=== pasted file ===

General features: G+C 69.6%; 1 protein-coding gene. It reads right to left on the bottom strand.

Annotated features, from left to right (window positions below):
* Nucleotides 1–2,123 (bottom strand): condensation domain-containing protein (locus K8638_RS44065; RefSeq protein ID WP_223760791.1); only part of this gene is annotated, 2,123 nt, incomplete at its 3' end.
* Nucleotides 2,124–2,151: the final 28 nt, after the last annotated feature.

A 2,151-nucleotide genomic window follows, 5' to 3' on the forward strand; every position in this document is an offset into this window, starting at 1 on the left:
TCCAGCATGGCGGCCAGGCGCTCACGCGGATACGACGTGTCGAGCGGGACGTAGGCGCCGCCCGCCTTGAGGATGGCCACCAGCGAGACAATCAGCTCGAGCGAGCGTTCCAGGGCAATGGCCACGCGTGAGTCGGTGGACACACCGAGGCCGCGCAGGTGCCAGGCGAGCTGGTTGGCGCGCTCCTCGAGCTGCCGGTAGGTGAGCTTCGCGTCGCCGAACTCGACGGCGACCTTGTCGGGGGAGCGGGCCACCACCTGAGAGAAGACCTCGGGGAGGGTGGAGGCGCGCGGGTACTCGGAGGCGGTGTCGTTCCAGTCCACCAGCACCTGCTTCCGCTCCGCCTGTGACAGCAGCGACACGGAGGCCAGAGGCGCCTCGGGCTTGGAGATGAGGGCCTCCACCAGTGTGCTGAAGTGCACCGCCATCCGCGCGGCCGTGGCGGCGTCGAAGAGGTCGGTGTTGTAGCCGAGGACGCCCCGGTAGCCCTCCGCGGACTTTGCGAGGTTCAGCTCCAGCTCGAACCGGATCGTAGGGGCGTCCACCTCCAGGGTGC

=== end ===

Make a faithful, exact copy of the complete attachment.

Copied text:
General features: G+C 69.6%; 1 protein-coding gene. It reads right to left on the bottom strand.

Annotated features, from left to right (window positions below):
* Nucleotides 1–2,123 (bottom strand): condensation domain-containing protein (locus K8638_RS44065; RefSeq protein ID WP_223760791.1); only part of this gene is annotated, 2,123 nt, incomplete at its 3' end.
* Nucleotides 2,124–2,151: the final 28 nt, after the last annotated feature.

A 2,151-nucleotide genomic window follows, 5' to 3' on the forward strand; every position in this document is an offset into this window, starting at 1 on the left:
TCCAGCATGGCGGCCAGGCGCTCACGCGGATACGACGTGTCGAGCGGGACGTAGGCGCCGCCCGCCTTGAGGATGGCCACCAGCGAGACAATCAGCTCGAGCGAGCGTTCCAGGGCAATGGCCACGCGTGAGTCGGTGGACACACCGAGGCCGCGCAGGTGCCAGGCGAGCTGGTTGGCGCGCTCCTCGAGCTGCCGGTAGGTGAGCTTCGCGTCGCCGAACTCGACGGCGACCTTGTCGGGGGAGCGGGCCACCACCTGAGAGAAGACCTCGGGGAGGGTGGAGGCGCGCGGGTACTCGGAGGCGGTGTCGTTCCAGTCCACCAGCACCTGCTTCCGCTCCGCCTGTGACAGCAGCGACACGGAGGCCAGAGGCGCCTCGGGCTTGGAGATGAGGGCCTCCACCAGTGTGCTGAAGTGCACCGCCATCCGCGCGGCCGTGGCGGCGTCGAAGAGGTCGGTGTTGTAGCCGAGGACGCCCCGGTAGCCCTCCGCGGACTTTGCGAGGTTCAGCTCCAGCTCGAACCGGATCGTAGGGGCGTCCACCTCCAGGGTGC